A beginning is a very delicate time…..
As a veteran of 29 years in law-enforcement I saw my share of homeless folks in all three jurisdictions I had the honor of working in (Los Banos, Redwood City and Hollister, CA).
Let’s talk about exactly what homelessness is. Homelessness is something that is sort of like a cornucopia there’s all kinds of different things inside the cornucopia but all contained in this one vessel or word / category. Homelessness is just like that.
But it is so much more.
When I started in law-enforcement, homeless folks were few and far to be seen almost anywhere in California. There were a few folks that we saw; you know that one crazy guy that sat on the corner all the time, or there was a guy that stayed at the bus stop and slept on the bench there all the time.
There wasn’t a lot of these large homeless tent cities you see now. In fact, I don’t remember any at all until maybe 15 to 18 years ago. Probably more like 18 years ago, when I was in the bay area and I worked in a town called Redwood City, as a police officer.
Redwood City had a homeless issue, but it wasn’t a huge one and did not rise to the level of public nuisance or major public health issues. There were a few folks that were living in corners of buildings, alleys, under bridges and medians of different roadways and highways. It was clearly not as big a problem as it is today.
I won't dive into any of my theories as to why there has been an astronomical increase of homelessness over the last 15 or so years, because I don't do politics. The jist of it is, there are just a ton of reasons but many have their roots in the economics of the past 15 years or so.
I have responded as a patrol officer to homeless calls/disturbances in all three jurisdictions I served in. I admit that I have possibly arrested homeless individuals to help them get a warm bed in the past. To be sure there was a codified crime that occured in those instances, but honestly I would be lying if I didn't say that one of the benefits of the arrest was that the individual was off the street in a warm place. I have given homeless individuals my last dollar, my lunch, my clothes and given them rides on occasion. It is just the kind of person my parents raised and it also felt like something I needed to do to uphold the oath that I swore too. I do not deserve a “thank you” or a “good job” for any of this. Police officers do this and more each day and do not do it for praise, thanks or anything else, it is just who they are.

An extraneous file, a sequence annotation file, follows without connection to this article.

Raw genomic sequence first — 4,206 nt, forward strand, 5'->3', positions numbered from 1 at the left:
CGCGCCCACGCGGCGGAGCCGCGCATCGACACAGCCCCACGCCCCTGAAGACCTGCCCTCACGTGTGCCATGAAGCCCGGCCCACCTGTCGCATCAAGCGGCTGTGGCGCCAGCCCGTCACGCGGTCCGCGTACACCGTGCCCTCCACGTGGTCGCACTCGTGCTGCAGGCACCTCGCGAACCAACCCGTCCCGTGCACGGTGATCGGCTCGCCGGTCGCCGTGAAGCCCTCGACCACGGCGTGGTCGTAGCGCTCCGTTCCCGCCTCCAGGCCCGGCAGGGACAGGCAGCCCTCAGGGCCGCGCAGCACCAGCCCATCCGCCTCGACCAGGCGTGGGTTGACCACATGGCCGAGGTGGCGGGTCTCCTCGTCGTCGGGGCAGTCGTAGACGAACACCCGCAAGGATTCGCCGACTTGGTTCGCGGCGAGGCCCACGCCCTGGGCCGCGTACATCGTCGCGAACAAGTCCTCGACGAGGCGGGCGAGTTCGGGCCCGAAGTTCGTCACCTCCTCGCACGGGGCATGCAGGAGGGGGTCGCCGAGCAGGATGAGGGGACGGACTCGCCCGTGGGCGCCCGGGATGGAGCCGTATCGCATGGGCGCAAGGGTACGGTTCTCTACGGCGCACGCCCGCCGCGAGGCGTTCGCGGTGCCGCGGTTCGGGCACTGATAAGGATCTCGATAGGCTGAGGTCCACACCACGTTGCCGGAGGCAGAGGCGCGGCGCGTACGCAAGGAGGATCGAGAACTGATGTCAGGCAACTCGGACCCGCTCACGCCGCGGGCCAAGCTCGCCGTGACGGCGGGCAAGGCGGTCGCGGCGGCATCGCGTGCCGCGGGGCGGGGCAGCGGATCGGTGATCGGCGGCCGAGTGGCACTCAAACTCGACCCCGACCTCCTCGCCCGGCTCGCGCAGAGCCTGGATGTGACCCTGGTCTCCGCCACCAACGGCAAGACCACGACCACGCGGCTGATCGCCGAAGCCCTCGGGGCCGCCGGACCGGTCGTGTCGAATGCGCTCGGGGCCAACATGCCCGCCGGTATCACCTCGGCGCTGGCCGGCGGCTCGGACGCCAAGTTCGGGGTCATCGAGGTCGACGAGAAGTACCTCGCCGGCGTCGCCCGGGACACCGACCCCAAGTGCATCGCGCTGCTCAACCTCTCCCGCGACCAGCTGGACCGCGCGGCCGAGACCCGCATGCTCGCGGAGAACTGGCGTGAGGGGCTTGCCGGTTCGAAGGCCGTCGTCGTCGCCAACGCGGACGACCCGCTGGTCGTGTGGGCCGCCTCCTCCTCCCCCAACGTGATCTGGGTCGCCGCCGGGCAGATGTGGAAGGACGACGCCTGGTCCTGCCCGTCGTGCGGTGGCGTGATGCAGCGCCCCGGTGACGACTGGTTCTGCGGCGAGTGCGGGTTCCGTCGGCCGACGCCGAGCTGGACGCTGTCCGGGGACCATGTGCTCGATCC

Over the last 10 years most jurisdictions begun taking some sort of a census on their homeless population. The genesis of that is so they can get federal funding for either low income housing, new shelters or whatever other services that are within the spectrum of homelessness that need to be addressed in the jurisdiction.
I guess it was about 10-11 years ago, I was asked if I wanted to be on the Homeless Coalition of San Benito County. Hollister City Councilman Doug Emerson, who was one of the founding members of the Homeless Coalition of San Benito County asked me. I decided to join the coalition board and see what I could do to help.